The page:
Why Are Sloths' Toilet Habits So Dangerous?
"Hey, brainstorm listeners today I wanted to tell you about the new podcast the brink in which hosts aerial Casten and Jonathan Strickland shared the stories of entrepreneurs who took a bold step without really, knowing if solid ground would be on the other side, tune into learn how Walt Disney bet his company and his house on the world's first feature length cartoon, and how a refugee from Vietnam turned a door to door business into a chili sauce empire every week. The brink will bring you new stories of the trials and triumphs of people who didn't let adversity stop their dreams because sometimes things just don't go your way. But what really matters are the choices you make when the odds are against you. You can listen and subscribe to the brink on apple podcasts iheartradio app or wherever you listen to podcasts. Welcome to brain stuff from how stuff works. Hey, brain stuff, Lauren vocal bomb. Here slots are known for their incredibly slow moving nature's. But it turns out that such sluggishness also carries over into their bathroom habits so much. So that they only defecate every five to seven days on average and actually lose up to one third of their body weight in a single movement. The stool is pushed out in one fell swoop so impressive that horrified and door. Transfixed bystanders can watch the animals, abdomen shrink. We spoke by Email with Sarah Kennedy, co founder of the sloth Conservation Foundation based in the United Kingdom. She said if you've ever seen a sloth PU you could only ever describe it as pure bliss. They tipped their heads back and smile. But the week long delay between bowel movements is not. Even the strangest thing about sloth pooping habits, you see slots are boreal creatures, which means they live work and play high up in the trees their chosen habitats. Are the rain cloud forests of central and South America? Most other are boreal animals like monkeys poop from the trees, but not sloughs. Instead, they make a slow descent from the canopy to do their business at the base of the trees and this despite the fact that it's quite perilous. Kennedy said this behavior puts them at threat to a lot of predators like jungle cats and wastes a lot of their precious energy, which they don't have much of it turns out that more than half of all sloth deaths occurred during potty time when these creatures are so vulnerable to predators. The process comes at a serious price zoologist and sloth Conservation Foundation founder Becky cliff wrote in a blog post, a slots entire lifestyle is based around avoiding detection and using as little energy as possible. It takes us Lafon entire month to digest just one leaf meaning they don't have much wiggle room. When it comes to expending energy. The laborious process of going up and down the tree is compounded by the actual pooping process. Slots do a little bench at the base of the tree to create a whole for the feces, and then shake their hindquarters once more to cover it up this process requires you guessed it, plenty of precious energy. A lot of theories have been put forth about wise lofts feel the need to expend so much effort and expose themselves to so much danger just to toilet one theory is that sloth moths which live in sloth hair actually, lay their eggs in the feces during the long poop process, then once they hatch and mature in their carefully prepared environment. They fly up to take residents in the host sloths for many experts though are skeptical of this explanation because the Slavs don't particularly benefit from the behavior and nature isn't generally known for its selfless, generosity, more likely. But as yet unproven is that these strange behavior comes back to reproduction as it so off. Does when living things are involved. Kennedy explained the main reason is probably so that other sloths can find them a particularly males looking for females. Usually this loss come down every five to seven days, but when females are in heat, it's every day. So it's likely to be mostly to do with reproduction. Indeed, it appears at sloth poop says a lot more about the animal than merely what they've been gnashing on cliff wrote fairmont's present in the urine feces can provide a lot of important information about the individual animal, if the sloth just let everything go from the canopy these messages would be easily lost we have heaps of data showing some really interesting patterns between a female's estrus cycle and the patterns of defecation. We'll be waiting patiently for the answer to this mystery because if observing sloughs teaches anything it's patients. Today's episode was written by Alya Hoyt and produced by Tyler clan for iheartmedia, and how stuff works for more on this and lots of other moving topics. Visit our home planet has stuff works dot com. He stuff listeners for all you fans of true crime investigations. There's a new podcast from glamour, and how stuff works Marcus Hanna. Devante Abigail, Jeremiah and Sierra were all black children adopted by two white women, Sarah and Jennifer heart. It looked as if the hearts were the perfect family, but their lives ended in a murder suicide car crash that shocked their friends and made national headlines starting seven fourth with new episodes. Every Tuesday co host Justin and Elizabeth follow the families fatal journey, even listen and subscribe to broken hearts, spelled H A R T S on apple podcasts iheartradio app or wherever you listen to podcasts.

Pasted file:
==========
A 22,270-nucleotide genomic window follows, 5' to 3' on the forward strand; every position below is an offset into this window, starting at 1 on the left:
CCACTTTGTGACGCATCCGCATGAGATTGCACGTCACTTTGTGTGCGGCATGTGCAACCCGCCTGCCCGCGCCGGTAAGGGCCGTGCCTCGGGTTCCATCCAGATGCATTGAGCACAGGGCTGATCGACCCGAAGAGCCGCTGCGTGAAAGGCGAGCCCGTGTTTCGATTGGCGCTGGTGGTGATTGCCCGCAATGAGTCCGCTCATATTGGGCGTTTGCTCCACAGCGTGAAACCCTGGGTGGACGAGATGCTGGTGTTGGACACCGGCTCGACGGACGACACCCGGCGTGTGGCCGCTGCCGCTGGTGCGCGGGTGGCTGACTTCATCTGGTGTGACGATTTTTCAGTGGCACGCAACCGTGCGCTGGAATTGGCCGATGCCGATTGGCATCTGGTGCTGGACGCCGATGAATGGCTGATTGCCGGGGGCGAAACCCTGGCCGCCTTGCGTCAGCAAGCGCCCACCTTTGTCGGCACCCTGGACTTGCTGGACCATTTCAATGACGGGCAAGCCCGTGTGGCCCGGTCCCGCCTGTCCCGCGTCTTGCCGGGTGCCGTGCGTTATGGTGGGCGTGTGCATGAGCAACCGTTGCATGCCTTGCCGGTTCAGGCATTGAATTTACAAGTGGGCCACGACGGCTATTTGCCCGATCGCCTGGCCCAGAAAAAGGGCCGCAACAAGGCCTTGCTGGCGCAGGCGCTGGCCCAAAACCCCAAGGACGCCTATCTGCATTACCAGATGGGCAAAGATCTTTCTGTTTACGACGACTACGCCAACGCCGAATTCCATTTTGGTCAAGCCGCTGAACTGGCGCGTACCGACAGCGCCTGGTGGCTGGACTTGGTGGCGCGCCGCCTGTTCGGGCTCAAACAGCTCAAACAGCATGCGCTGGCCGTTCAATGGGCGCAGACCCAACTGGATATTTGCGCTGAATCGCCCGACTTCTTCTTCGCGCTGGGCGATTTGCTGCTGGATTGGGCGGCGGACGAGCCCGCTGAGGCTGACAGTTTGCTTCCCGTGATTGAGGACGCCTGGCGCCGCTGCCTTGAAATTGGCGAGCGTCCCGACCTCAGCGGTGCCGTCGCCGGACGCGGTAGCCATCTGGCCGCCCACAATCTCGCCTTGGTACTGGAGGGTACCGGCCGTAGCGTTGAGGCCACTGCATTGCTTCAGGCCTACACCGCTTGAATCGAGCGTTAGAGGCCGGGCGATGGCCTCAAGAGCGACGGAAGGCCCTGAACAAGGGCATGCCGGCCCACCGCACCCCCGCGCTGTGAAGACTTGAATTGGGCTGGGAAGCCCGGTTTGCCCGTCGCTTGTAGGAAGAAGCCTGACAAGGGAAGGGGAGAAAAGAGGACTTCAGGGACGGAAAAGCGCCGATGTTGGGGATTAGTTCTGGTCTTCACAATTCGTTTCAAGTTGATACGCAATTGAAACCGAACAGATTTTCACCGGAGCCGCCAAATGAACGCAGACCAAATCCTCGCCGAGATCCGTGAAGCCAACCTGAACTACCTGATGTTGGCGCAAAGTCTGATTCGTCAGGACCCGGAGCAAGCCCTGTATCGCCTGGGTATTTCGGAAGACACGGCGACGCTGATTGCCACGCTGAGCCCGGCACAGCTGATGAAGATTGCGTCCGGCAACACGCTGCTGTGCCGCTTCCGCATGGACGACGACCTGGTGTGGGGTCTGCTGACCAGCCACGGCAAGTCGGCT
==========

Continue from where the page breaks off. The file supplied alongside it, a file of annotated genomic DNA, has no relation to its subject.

Skim Versus Whole Milk: Which Spoils Faster?